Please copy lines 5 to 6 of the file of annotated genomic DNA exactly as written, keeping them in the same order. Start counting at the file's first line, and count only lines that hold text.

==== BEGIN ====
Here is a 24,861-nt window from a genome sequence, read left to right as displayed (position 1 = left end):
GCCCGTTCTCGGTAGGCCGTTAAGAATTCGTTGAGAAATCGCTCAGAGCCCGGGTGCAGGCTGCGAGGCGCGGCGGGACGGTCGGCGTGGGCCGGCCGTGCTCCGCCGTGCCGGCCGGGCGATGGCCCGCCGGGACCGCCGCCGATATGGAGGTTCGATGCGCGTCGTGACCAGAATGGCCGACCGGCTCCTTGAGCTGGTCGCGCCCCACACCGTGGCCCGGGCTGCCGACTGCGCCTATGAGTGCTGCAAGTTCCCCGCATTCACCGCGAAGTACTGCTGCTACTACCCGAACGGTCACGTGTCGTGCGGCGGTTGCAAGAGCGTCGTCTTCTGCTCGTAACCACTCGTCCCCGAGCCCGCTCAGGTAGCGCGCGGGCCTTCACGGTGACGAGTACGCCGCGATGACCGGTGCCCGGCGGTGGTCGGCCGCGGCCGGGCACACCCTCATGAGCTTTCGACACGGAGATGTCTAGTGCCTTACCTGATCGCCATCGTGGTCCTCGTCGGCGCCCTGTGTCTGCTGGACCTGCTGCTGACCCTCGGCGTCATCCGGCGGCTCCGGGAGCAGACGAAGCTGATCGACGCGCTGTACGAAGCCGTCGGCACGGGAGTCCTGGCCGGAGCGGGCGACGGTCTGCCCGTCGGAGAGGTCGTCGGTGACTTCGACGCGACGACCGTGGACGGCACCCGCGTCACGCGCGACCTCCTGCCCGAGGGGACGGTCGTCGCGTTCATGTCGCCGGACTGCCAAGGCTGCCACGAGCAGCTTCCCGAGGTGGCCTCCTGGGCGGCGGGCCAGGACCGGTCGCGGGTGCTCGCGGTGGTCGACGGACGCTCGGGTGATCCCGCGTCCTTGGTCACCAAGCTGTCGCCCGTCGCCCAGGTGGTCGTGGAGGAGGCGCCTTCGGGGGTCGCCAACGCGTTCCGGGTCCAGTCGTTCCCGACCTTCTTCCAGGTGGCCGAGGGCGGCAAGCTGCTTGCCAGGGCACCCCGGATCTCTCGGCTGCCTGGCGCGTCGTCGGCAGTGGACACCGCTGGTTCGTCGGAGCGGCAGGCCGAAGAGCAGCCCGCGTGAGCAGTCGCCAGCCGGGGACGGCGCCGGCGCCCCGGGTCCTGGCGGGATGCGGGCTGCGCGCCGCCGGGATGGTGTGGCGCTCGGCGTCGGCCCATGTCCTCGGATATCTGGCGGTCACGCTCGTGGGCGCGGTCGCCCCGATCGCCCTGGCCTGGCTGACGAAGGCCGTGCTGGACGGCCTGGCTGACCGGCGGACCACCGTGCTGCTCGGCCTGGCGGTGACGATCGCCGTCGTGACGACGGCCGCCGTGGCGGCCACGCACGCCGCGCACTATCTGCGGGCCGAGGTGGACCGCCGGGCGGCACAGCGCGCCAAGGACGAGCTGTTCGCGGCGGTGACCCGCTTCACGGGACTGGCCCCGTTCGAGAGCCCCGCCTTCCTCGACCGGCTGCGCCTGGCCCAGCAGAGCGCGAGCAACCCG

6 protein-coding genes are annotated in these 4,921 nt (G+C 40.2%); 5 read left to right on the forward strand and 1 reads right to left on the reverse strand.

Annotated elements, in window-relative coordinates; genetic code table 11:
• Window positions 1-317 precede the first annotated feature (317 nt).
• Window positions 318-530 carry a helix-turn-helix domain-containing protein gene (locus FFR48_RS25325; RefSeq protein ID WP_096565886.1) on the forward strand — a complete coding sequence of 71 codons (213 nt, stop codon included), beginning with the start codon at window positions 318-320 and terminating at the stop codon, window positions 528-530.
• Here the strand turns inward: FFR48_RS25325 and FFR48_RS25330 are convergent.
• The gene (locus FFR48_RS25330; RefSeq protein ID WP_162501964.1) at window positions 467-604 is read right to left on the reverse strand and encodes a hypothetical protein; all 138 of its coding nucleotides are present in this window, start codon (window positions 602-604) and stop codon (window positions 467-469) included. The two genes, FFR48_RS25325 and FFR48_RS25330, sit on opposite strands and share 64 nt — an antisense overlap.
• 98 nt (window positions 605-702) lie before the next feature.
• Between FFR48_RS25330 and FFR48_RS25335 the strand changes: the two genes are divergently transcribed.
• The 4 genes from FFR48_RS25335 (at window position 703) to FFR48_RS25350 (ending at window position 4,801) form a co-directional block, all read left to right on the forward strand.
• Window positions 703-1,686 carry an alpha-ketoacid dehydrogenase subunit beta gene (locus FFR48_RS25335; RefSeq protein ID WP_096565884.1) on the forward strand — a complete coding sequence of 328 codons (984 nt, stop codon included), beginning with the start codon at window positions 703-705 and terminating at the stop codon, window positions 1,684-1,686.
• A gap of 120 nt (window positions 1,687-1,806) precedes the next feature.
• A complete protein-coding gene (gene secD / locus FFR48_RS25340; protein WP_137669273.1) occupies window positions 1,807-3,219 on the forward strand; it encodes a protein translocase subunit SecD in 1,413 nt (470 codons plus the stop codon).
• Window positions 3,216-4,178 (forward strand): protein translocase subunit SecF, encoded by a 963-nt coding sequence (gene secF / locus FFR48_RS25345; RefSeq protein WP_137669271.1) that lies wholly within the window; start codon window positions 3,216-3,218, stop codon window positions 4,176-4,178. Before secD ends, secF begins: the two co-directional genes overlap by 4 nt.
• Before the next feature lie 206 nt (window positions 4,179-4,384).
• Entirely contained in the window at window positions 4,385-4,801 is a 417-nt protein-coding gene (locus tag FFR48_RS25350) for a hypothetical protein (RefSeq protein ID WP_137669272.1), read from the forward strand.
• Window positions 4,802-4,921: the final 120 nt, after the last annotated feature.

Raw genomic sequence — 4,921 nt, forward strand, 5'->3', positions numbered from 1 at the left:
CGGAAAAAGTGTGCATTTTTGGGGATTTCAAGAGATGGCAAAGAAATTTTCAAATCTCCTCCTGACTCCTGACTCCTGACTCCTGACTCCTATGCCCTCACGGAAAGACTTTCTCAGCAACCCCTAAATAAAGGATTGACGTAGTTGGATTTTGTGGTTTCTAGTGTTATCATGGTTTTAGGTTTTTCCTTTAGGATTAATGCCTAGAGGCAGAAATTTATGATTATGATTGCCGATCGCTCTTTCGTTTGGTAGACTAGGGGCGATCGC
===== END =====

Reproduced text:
• Window positions 1-317 precede the first annotated feature (317 nt).
• Window positions 318-530 carry a helix-turn-helix domain-containing protein gene (locus FFR48_RS25325; RefSeq protein ID WP_096565886.1) on the forward strand — a complete coding sequence of 71 codons (213 nt, stop codon included), beginning with the start codon at window positions 318-320 and terminating at the stop codon, window positions 528-530.